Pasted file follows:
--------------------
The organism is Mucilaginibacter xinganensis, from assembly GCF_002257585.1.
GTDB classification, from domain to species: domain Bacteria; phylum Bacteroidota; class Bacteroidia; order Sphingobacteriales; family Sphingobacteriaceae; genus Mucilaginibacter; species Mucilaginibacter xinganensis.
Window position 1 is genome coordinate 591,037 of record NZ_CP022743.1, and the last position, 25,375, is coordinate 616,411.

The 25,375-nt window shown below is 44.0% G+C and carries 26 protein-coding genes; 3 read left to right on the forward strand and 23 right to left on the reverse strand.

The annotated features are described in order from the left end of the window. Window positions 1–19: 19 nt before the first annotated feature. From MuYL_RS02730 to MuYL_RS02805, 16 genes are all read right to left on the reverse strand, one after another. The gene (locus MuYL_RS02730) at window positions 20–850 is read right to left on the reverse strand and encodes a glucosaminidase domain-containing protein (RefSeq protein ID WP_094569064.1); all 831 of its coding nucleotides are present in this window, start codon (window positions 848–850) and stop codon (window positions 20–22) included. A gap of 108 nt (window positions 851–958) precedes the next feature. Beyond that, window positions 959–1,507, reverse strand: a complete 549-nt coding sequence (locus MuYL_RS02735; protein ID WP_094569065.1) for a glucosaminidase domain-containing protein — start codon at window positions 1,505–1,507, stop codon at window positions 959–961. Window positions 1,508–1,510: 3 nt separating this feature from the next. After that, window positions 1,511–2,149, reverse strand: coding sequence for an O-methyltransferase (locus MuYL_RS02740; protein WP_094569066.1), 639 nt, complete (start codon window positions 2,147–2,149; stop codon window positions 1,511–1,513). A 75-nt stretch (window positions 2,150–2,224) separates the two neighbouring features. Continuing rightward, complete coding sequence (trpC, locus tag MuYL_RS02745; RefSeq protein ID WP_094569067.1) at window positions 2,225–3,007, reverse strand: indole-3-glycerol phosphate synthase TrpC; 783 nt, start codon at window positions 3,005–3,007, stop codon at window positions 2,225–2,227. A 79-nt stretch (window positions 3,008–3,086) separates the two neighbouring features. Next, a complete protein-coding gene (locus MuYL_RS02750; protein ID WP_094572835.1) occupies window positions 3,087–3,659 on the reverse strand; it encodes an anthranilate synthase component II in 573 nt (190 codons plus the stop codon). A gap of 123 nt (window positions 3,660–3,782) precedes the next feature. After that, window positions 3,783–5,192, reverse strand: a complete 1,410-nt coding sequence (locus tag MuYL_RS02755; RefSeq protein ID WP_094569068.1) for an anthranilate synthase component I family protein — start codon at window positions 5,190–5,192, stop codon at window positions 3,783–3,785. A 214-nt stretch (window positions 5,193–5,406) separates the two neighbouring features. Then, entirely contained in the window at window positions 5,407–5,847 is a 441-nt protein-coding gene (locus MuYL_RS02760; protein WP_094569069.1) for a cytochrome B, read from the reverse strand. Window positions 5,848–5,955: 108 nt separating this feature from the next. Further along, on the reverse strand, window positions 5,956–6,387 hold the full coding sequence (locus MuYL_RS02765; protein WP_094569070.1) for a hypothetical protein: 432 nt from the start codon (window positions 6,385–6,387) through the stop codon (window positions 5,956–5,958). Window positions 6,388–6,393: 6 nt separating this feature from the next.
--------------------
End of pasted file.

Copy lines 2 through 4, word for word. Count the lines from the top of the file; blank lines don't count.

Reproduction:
GTDB classification, from domain to species: domain Bacteria; phylum Bacteroidota; class Bacteroidia; order Sphingobacteriales; family Sphingobacteriaceae; genus Mucilaginibacter; species Mucilaginibacter xinganensis.
Window position 1 is genome coordinate 591,037 of record NZ_CP022743.1, and the last position, 25,375, is coordinate 616,411.

The 25,375-nt window shown below is 44.0% G+C and carries 26 protein-coding genes; 3 read left to right on the forward strand and 23 right to left on the reverse strand.